Barnes & Noble To Slowly Ditch A Third Of Retail Stores

B&N will cut up to a third of its brick-and-mortar stores—slowly and carefully over 10 years.

Bookseller Barnes & Noble has said it expects to shut up to a third of its real-world stores. CEO Mitchell Klipper has confirmed the plans in an interview with the Wall Street Journal.

But underlining the considered nature of the closures, Klipper said they would happen slowly over 10 years, reducing the store count by about 20 every year down to about 450 or 500. While that sounds terrible, and will impact retail staff employment, it's a careful and considered reaction to the inevitable decline in in-person buying of goods, thanks to the Net, and of the rise of the e-book at the expense of the printed one. Klipper is confident of his business plan, and has been expanding B&N's digital book business to compensate. British book and newspaper retailer W.H. Smith, now over 220 years old and recently championed for its success, may be a role model.

Update: A B&N spokesperson has been in touch with Fast Company by email to note the following.

Barnes & Noble has not adjusted its store closing plan whatsoever. The Wall Street Journal article implies that our rate of store closures has changed. We have historically closed approximately 15 stores per year for the past 10 years. Of that number some of the stores are unprofitable while others are relocations to better properties. The numbers reported today by the Wall Street Journal are consistent with analysts’ expectations. It should be noted that in 2012, Barnes & Noble opened two new prototype stores and in 2013 plans to test several other prototypes, as well. Barnes & Noble has great real estate in prime locations and the Company’s management is fully committed to the retail concept for the long term.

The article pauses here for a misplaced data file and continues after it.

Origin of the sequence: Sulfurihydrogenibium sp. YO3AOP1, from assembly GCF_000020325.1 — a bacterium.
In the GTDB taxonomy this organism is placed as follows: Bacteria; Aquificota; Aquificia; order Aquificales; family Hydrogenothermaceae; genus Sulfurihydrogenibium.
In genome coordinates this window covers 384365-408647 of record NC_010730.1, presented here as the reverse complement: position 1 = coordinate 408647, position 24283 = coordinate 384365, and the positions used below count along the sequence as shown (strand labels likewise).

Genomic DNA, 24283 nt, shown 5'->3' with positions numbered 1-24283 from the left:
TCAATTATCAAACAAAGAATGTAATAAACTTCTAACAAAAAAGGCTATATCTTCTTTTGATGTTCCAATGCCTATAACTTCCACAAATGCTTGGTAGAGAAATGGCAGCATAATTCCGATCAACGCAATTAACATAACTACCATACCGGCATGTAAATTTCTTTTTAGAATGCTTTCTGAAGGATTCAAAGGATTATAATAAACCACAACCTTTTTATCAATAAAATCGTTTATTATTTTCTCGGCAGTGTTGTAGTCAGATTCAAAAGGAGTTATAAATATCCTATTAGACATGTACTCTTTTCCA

[Image: Flickr user jroos]

Add New Comment

3 Comments

  • massysett

    Barnes and Noble will close ALL its retail stores long before ten years have passed.

  • Julie F. Smith

    Although I completely understand the business side of the decision, I find it sad nonetheless...there is nothing like the joy of flipping through a book in an actual store or folding down the corner of a page to mark something important and profound that you read. Digital is just not the same.